I can't speak from direct experience here (I am type 1 of 21 years with no complications), but you might be interested to know that Type 1 diabetic Dr. Richard Bernstein (author of The Diabetic Solution) successfully was able to start reversing his complications all by maintaing healthy low blood sugars by eating a proper diet. He's an older man and was diagnosed back in the day when blood sugar meters weren't yet heard of. His story is really amazing, and his recommendations really do work. If you wish to slow/stop/possibly reverse the progress of your retinopathy and neuropathy, I definitely recommend his book (it's available here on Amazon). It changed the way I handle my diabetes forever. Best of luck to you.
Very interesting stuff. I think he does comment somewhere in the book that if you have a higher daily average, that you should drop it slowly over time. Perhaps that's just in the revised version that I have, and not the original? Good food for thought though. I know his book changed the way I handle my diabetes forever, and think every diabetic deserves to have his knowledge. Every one of us needs to tread so carefully though. I think it's great that your symptoms have not progressed, and hope that it stays that way for you.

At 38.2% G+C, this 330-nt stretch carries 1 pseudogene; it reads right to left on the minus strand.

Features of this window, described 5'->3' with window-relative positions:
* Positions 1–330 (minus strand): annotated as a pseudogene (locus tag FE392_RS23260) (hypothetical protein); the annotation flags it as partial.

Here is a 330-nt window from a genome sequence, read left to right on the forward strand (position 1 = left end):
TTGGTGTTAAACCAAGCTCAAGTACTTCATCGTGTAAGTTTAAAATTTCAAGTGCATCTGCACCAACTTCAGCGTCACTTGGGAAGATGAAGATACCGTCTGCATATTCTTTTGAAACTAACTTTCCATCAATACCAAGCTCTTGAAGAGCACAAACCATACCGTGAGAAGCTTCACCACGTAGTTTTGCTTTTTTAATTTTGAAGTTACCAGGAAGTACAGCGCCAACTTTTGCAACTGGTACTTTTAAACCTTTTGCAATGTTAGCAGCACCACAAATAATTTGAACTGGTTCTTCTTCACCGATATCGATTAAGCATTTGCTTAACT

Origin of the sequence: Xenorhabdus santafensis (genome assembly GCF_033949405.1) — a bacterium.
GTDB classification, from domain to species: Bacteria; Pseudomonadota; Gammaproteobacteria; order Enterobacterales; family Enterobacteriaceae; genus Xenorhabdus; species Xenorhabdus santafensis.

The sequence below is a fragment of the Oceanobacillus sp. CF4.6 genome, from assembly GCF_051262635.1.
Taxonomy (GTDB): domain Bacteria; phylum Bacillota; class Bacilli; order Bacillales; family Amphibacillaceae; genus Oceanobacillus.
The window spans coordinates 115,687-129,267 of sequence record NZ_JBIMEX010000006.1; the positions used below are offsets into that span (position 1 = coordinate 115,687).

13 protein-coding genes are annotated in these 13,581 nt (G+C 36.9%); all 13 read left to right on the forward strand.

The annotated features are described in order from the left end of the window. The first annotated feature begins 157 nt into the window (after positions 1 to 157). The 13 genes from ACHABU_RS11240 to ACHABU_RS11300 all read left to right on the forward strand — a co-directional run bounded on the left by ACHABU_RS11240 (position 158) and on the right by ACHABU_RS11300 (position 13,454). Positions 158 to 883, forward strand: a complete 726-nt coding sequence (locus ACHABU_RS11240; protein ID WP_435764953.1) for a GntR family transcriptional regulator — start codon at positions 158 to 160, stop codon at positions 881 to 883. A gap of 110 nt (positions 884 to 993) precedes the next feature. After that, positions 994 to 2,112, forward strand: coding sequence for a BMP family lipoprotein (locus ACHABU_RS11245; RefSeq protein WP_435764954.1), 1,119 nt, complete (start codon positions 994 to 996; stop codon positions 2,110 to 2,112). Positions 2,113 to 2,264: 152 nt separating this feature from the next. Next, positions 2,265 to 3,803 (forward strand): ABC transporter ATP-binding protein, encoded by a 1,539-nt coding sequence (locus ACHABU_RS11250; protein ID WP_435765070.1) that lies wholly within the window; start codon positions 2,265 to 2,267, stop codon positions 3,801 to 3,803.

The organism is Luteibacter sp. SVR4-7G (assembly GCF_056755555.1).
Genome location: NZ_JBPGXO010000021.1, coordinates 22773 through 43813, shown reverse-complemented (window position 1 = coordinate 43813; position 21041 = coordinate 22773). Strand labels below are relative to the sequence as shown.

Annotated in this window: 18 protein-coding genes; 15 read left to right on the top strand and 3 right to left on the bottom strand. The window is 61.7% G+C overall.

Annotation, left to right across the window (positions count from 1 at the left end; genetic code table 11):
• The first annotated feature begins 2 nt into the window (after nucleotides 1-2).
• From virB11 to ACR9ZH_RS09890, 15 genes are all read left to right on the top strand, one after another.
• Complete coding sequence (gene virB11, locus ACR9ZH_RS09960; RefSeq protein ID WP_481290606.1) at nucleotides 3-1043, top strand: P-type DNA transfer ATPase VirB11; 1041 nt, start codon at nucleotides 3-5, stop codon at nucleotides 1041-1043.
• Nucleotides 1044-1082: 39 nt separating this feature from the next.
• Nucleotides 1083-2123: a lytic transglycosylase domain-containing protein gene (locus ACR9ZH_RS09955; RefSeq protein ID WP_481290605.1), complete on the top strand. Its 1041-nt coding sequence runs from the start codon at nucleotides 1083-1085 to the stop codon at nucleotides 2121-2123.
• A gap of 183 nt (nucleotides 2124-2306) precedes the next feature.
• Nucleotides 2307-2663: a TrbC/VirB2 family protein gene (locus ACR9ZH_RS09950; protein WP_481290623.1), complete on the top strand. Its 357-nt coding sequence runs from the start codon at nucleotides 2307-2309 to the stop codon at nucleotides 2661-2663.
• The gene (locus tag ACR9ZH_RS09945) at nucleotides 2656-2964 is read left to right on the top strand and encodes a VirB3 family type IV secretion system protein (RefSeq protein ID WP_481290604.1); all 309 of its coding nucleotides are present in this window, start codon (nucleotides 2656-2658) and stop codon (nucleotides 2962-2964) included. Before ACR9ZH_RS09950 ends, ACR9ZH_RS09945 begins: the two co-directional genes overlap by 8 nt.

Yes! My retinopathy got 10x worse when I dropped my A1c about 4% in 3 months. I was never warned to drop it slowly.....It wasn't until after the fact that my retinologist 'fessed up to knowing this could be a problem!
Do you know what is a "normal/good" range?

I probably won't have severe problems since my A1c is in the 6.x, so I couldn't drop it drastically anyway, but it's never wrong to know.
Non-diabetic A1c's are in the 4's and 5's. Some non-diabetics do go into the low 6's, but then it's time to watch them to be sure they don't go higher.
For a diabetic, it really depends. Some people, particularly early-stage Type 2's, can get into the 5's fairly easily with diet and exercise. Others, like some full-blown Type 1's, have a hard time getting below 8. People DO glycate differently. Other Type 1's have successfully gotten into the 5's -- there is even a group of them here.
If you're in the 6's, you're not doing badly. It depends on how much work you want to put in to get into the 5's, and it may or may not be worth it to you. I've always been in the 6's for 20 years, except for 6 months last year, when I was in the 10's (long story), and have no complications. Could be genetics, could be just plain luck!
I had wondered about this as well because I didn't have any complications at all until I dropped my A1c 3-4 points in a matter of a few months and that's just when NPDR showed up. After some tx, things are stable for now luckily and no other complications.
This is the first that I have heard of this since I had my eye problems. I had my problems right after going on the pump and they told me that sometimes good control after lack of control can cause vision problems